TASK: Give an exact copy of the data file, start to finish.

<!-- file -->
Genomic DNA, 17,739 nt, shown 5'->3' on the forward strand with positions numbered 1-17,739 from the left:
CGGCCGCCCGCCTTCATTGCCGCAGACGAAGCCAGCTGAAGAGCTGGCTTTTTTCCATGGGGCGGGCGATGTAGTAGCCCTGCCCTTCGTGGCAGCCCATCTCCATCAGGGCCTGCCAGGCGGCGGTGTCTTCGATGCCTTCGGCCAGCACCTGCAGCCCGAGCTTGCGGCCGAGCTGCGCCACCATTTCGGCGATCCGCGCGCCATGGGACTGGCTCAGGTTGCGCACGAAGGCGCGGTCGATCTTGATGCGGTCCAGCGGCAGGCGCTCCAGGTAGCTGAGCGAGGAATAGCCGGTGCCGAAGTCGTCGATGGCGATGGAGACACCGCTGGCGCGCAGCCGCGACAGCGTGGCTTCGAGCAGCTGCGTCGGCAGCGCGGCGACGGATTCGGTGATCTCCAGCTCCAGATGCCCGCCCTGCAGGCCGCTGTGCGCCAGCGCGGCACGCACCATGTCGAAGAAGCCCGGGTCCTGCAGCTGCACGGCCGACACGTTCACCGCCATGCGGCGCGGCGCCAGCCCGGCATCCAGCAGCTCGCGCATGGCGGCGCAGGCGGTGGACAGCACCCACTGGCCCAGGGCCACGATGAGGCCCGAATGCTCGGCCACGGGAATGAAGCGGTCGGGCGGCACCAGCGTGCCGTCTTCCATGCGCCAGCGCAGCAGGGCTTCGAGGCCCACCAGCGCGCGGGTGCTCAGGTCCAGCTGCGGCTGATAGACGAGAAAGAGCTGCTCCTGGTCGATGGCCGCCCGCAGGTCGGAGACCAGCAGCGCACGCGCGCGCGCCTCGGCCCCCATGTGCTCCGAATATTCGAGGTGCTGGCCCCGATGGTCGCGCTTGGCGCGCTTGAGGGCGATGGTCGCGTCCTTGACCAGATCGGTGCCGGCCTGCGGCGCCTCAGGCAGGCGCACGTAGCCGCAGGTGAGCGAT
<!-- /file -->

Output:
Genomic DNA, 17,739 nt, shown 5'->3' on the forward strand with positions numbered 1-17,739 from the left:
CGGCCGCCCGCCTTCATTGCCGCAGACGAAGCCAGCTGAAGAGCTGGCTTTTTTCCATGGGGCGGGCGATGTAGTAGCCCTGCCCTTCGTGGCAGCCCATCTCCATCAGGGCCTGCCAGGCGGCGGTGTCTTCGATGCCTTCGGCCAGCACCTGCAGCCCGAGCTTGCGGCCGAGCTGCGCCACCATTTCGGCGATCCGCGCGCCATGGGACTGGCTCAGGTTGCGCACGAAGGCGCGGTCGATCTTGATGCGGTCCAGCGGCAGGCGCTCCAGGTAGCTGAGCGAGGAATAGCCGGTGCCGAAGTCGTCGATGGCGATGGAGACACCGCTGGCGCGCAGCCGCGACAGCGTGGCTTCGAGCAGCTGCGTCGGCAGCGCGGCGACGGATTCGGTGATCTCCAGCTCCAGATGCCCGCCCTGCAGGCCGCTGTGCGCCAGCGCGGCACGCACCATGTCGAAGAAGCCCGGGTCCTGCAGCTGCACGGCCGACACGTTCACCGCCATGCGGCGCGGCGCCAGCCCGGCATCCAGCAGCTCGCGCATGGCGGCGCAGGCGGTGGACAGCACCCACTGGCCCAGGGCCACGATGAGGCCCGAATGCTCGGCCACGGGAATGAAGCGGTCGGGCGGCACCAGCGTGCCGTCTTCCATGCGCCAGCGCAGCAGGGCTTCGAGGCCCACCAGCGCGCGGGTGCTCAGGTCCAGCTGCGGCTGATAGACGAGAAAGAGCTGCTCCTGGTCGATGGCCGCCCGCAGGTCGGAGACCAGCAGCGCACGCGCGCGCGCCTCGGCCCCCATGTGCTCCGAATATTCGAGGTGCTGGCCCCGATGGTCGCGCTTGGCGCGCTTGAGGGCGATGGTCGCGTCCTTGACCAGATCGGTGCCGGCCTGCGGCGCCTCAGGCAGGCGCACGTAGCCGCAGGTGAGCGAT